“A lot of people didn’t have insurance on their trailers, and he cleaned the lots up for them,” Folsom said.

Hardison, who built the park with his family after they bought the property in 1981, said debris from the storm has been all cleared out. Stunted trees and empty lots remain.

“When the shock happens, they want to get away,” Hardison said of the park’s residents. “It was a pretty good place to live. It was quiet, and they want to come back.”

“We’re all like family,” said Dorris Hale, who manages the park with her husband, Daniel. “If something happens to one of us, it’s like it happens to all of us. It’s always been that way.”

She knows some residents remain worried.

“It really does put people on edge since it happened. We have a bad windstorm, people get a little nervous. That’s natural,” she said.

‘God took care of it’

Adam and Kimberly Cicora did not return to Pinaire. The couple, both 27, live in a rented town house in Derby. It has a storage closet beneath the stairs for shelter, and the Derby Rec Center is nearby.

Last year’s tornado ripped their mobile home from its straps, lifted it into the sky and spun it 360 degrees. They never found the rear quarter of the house or the shed that used to be in the back

Adam Cicora had been at a youth retreat at a home in Mulvane that night. Kimberly, a seventh-grade social studies teacher at Curtis Middle School, had taken their 7-month-old son, Jacob, to her brother’s home in Haysville to avoid the storm.

Had his wife and son stayed in the home, Cicora said, they would have died.

No more mobile homes for them, he said.

“Not unless we can have it on a permanent foundation with a basement. And not in a park situation,” he said. “After what we’ve been through, it’s a little too hard to go back.”

They lost 99 percent of their belongings, Cicora said. Renters insurance covered most of the loss. Friends, family, members of their church, Kimberly’s co-workers and students and even total strangers helped. One anonymous donor gave them a large amount of cash, he said.

“Blessings all over the place,” Cicora said.

On the Monday after the storm, the Royal Caribbean call center in Wichita contacted him about an interview. Its general manager had been going through job applications and had seen Cicora’s address on one. Cicora has been working there ever since.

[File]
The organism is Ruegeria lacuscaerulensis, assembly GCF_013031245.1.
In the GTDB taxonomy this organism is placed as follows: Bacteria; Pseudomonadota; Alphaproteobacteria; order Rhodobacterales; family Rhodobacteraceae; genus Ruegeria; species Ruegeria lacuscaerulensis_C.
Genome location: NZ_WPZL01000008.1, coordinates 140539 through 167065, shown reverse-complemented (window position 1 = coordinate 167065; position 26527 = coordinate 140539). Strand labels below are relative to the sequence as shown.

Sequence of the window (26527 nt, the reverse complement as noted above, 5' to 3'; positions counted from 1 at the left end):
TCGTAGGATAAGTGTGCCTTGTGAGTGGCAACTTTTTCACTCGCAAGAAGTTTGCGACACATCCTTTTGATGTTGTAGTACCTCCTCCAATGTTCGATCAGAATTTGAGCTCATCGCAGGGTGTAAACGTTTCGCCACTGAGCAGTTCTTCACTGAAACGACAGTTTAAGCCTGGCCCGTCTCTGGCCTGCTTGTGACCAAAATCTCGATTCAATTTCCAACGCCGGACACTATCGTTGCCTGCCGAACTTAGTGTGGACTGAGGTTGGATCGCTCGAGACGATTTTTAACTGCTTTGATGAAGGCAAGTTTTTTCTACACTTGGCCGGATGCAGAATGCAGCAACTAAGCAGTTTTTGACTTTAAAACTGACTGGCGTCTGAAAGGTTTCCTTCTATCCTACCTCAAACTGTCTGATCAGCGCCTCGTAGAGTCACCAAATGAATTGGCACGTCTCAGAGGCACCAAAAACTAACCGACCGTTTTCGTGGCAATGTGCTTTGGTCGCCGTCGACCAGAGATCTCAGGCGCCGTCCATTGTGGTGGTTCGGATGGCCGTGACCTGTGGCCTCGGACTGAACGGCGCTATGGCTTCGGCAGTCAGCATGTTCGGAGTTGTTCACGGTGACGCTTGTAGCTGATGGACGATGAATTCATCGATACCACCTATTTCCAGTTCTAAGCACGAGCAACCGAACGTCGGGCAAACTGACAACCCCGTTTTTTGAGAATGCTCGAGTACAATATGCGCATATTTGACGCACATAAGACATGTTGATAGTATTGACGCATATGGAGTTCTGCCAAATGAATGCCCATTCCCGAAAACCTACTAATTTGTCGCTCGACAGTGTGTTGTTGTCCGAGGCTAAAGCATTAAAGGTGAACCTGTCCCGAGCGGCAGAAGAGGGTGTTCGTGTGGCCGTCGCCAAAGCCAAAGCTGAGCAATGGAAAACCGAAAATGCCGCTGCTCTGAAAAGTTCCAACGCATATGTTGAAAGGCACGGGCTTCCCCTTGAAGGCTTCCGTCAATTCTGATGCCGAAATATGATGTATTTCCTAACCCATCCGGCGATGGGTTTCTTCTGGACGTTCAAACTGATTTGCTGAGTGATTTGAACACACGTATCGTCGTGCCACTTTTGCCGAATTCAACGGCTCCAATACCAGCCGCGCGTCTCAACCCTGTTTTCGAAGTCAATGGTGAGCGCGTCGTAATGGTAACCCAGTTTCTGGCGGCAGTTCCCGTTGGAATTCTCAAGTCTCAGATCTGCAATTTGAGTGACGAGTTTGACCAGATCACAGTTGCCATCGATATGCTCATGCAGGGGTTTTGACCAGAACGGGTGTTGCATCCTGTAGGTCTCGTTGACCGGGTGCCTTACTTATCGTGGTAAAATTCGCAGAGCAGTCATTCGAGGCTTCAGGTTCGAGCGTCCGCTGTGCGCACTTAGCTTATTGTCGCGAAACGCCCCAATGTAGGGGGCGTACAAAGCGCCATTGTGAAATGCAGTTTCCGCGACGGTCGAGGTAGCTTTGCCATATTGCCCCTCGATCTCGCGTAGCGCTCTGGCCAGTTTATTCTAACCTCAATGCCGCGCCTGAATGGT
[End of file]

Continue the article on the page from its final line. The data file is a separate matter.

“We’re alive a year later, I’ve got a fantastic job and we’re all in good health,” Cicora said. “God took care of it, and there’s no question about it.”

Nature’s power

Jamie Roads, a 36-year-old single mother, was at her brother’s house in northwest Wichita with her son Jordan, 3, watching the weather, worried about her parents, who lived near her. Before going to bed, she learned the tornado had hit a trailer park in Oaklawn, but she didn’t know which one. The next morning, she learned it was hers.

Like all the park residents, she wasn’t allowed into the area until late the next day, but she saw aerial photos online that showed her house still standing.

The photos were misleading. When she arrived, she found the home mostly destroyed. A section of wall was torn out, and the home had been moved against a tree. The only room still intact was Jordan’s.

She was in shock in some ways.

“I was just awestruck at what nature can do,” she said.

Lots of stuff was ruined, she said, but important things remained, including a small photo of Jordan that had been on a dresser.

“There was a little bit of sadness. But I felt truly blessed to be able to walk in and have as much as I did have,” Roads said.

She stayed at her parents’ house in south Wichita for about a month, then found a home in another mobile home park in a different area of the city. The American Red Cross Midway-Kansas Chapter helped her with the deposit. The chapter also helped pay for replacements for clothing, mattresses and other items lost in the storm.

“Everything happens in life for a reason,” said Roads, who works for a print shop in Wichita. “I was able to look on the bright side of things. I’m very happy. Me and my son have been able to build where I’m at now.”

Living in another mobile home isn’t a worry. Tornadoes are random, she said.

She lived in Haysville when two tornados hit in 1991. The first touched down six blocks away. The second hit two blocks away and destroyed a home where she used to live. It also damaged another house she once lived in.

“It’s just as dangerous to be in a home in Kansas. The main thing is having a shelter and a plan of action,” she said.